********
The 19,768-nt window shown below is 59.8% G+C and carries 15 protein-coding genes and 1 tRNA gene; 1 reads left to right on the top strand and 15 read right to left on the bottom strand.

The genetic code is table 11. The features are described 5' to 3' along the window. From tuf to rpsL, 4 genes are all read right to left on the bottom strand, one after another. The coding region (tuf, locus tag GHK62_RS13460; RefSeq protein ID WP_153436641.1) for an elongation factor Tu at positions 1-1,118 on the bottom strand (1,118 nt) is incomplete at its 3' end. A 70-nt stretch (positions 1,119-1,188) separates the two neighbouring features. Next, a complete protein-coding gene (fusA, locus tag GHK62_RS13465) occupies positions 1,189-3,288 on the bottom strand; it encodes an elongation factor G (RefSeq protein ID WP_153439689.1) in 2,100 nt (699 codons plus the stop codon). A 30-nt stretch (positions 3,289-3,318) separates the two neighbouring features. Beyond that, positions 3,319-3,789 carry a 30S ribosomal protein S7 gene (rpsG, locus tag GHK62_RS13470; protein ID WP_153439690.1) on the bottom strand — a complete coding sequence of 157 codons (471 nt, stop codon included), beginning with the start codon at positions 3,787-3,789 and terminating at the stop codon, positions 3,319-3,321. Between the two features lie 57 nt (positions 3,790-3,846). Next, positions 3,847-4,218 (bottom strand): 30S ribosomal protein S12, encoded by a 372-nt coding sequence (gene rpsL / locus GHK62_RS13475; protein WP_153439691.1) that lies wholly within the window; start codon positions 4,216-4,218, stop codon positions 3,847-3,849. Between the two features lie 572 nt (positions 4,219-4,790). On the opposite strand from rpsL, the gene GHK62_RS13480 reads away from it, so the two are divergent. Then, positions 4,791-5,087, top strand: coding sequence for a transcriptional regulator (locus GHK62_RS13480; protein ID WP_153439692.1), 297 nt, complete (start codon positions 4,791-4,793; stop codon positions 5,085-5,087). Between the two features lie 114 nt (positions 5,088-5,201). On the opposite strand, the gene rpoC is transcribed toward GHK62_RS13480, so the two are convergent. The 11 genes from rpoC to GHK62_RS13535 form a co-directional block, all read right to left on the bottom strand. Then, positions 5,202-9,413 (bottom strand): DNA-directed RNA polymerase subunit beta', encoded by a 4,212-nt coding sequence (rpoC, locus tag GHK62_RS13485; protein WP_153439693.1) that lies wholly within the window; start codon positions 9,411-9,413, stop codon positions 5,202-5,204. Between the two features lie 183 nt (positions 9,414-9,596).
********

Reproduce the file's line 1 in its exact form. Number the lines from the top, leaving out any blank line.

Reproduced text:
The 19,768-nt window shown below is 59.8% G+C and carries 15 protein-coding genes and 1 tRNA gene; 1 reads left to right on the top strand and 15 read right to left on the bottom strand.